1. Dear Citrix DevOps,

        As mentioned in the discussion trail above, we had to split the plugin at Atlassian request, which is the reason why the original link has been archived and the two new Links I published in that above discussion are the current ones.

        Taking your comment however I also removed and updated the orginal post, so that no one needs to read the full discussion. Also for your convienience, here are the two plugin links once more:

        Hope that addresses your comment.

        Cheers,

             Chris

        1. Thanks for the update. Another configuration failure on CAC, we are not allowed to edit or remove our own comments (tongue)

  12. Authenticating via web app (PHP/etc) using Confluence HTTP Authenticator

    I've been looking to allow users to log in using their email address, rather than username for a while (as they kept forgetting their usernames...) - and finally figured out a way to do this thanks to the Confluence HTTP Authenticator

    I wrote up the instructions on how I did it, and code-samples, here:  

    https://github.com/chauth/confluence_http_authenticator/wiki/Basic-PHP-SSO-for-Confluence

    The example is very basic, and uses PHP to search for the email in the Confluence SQL user database to find the username, and then SOAP to authenticate against Confluence itself with the supplied password. But the approach I adopted to integrate with the the Confluence HTTP Authenticator could be used for all sorts of things – such as your own user database, provided you've store the users' confluence username in that, etc.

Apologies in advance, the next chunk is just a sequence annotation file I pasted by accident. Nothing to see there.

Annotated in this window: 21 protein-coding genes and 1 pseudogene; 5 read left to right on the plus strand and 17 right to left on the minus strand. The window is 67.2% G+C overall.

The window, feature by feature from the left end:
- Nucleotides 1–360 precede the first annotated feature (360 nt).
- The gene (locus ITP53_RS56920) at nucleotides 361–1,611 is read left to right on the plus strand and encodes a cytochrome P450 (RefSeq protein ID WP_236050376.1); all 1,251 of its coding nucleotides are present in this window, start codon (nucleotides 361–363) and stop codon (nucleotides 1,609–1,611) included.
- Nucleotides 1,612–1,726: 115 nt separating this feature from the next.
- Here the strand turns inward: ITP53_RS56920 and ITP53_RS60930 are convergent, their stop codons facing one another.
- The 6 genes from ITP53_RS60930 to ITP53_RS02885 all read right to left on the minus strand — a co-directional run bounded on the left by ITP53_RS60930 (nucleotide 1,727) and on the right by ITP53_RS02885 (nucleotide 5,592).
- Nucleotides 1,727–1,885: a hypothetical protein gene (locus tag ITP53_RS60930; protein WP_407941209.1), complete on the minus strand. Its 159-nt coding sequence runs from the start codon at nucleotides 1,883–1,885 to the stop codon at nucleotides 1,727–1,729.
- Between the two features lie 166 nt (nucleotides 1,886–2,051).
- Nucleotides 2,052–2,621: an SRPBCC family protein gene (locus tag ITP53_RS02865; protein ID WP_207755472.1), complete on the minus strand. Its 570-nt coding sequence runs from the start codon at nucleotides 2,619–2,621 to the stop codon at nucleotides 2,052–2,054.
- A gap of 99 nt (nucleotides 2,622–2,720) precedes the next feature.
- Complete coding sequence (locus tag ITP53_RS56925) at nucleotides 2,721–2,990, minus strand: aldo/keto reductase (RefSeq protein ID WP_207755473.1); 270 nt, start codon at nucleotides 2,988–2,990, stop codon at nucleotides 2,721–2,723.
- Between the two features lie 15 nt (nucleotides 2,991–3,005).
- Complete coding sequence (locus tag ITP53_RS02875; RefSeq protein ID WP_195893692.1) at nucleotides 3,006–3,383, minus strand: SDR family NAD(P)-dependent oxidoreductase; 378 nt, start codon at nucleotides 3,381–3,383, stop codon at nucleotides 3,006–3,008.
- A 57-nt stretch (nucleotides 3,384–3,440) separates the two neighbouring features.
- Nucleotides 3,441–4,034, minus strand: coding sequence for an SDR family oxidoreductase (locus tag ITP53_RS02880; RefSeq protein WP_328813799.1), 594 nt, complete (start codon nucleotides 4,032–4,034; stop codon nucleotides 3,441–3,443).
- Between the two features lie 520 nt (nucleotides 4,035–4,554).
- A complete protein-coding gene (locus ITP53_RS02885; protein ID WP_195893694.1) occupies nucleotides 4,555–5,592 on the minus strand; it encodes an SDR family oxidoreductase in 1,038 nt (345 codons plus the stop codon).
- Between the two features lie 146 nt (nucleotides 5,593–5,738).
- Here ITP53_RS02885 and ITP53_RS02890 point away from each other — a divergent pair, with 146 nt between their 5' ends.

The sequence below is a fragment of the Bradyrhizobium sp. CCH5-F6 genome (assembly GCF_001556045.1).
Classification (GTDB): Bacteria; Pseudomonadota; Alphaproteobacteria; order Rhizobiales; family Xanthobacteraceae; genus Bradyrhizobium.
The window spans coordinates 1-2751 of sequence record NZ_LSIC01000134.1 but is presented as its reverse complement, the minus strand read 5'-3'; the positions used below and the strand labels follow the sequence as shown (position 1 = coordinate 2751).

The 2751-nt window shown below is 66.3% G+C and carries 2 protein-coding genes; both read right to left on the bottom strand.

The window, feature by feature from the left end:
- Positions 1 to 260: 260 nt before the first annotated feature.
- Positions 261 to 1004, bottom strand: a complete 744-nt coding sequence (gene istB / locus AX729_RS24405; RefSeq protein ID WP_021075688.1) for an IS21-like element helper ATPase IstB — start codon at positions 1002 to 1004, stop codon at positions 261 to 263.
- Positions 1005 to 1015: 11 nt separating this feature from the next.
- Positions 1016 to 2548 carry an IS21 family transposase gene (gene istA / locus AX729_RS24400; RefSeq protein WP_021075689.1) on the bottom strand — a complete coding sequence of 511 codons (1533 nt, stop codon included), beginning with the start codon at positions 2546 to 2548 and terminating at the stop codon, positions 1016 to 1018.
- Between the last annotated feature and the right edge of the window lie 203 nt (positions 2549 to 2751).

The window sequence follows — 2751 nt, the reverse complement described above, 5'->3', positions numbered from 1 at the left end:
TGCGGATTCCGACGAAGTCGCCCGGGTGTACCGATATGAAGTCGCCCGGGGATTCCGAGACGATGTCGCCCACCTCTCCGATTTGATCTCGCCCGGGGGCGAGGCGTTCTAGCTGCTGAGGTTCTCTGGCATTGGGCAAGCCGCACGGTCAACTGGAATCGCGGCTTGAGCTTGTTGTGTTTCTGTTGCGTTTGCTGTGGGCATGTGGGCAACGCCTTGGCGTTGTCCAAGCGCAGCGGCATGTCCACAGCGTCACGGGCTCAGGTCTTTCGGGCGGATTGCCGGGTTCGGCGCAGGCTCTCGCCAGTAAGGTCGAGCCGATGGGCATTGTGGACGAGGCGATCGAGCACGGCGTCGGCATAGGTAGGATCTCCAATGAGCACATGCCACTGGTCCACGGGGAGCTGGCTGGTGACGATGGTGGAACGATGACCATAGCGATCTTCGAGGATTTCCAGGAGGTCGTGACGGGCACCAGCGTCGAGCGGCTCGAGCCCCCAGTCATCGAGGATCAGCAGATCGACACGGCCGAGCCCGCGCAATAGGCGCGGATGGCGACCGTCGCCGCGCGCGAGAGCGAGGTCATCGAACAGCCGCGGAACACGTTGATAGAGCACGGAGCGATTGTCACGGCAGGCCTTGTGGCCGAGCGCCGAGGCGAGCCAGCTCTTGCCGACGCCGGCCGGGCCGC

It turns out for my purposes there's a much simpler way, without the need for the Confluence HTTP Authenticator plugin (as I have access to the user's password from the login form). But if you're you're authenticating against your own password database, rather than Confluence – then this code may be useful for you.

    1. Hey Mark! I appreciate you creating something up-to-date on our project wiki page about how to setup. Thanks! We can definitely use help in making it easier to use.

      A few things to note, although neither of these might be of concern, depending on your situation: (1) users sometimes need to change their email address, but want to keep a consistent username. If username were the email address, then whenever they need to change their email address, that would change the username, and anything using the username itself as an identifier (instead of the unique id of their user) would break. Also, if people were using that username to remember who you were for access assignment to a page, they would have to learn the new username. Historically in Confluence, content was assigned to username, not an id, which made this even more important, because changing a username would have meant updating a lot of rows in the DB. (2) Although this is less of a problem in Confluence because of the ability to show full name, if the username were the email address and were displayed, then it would be giving away the user's email address, which they may not wish to share.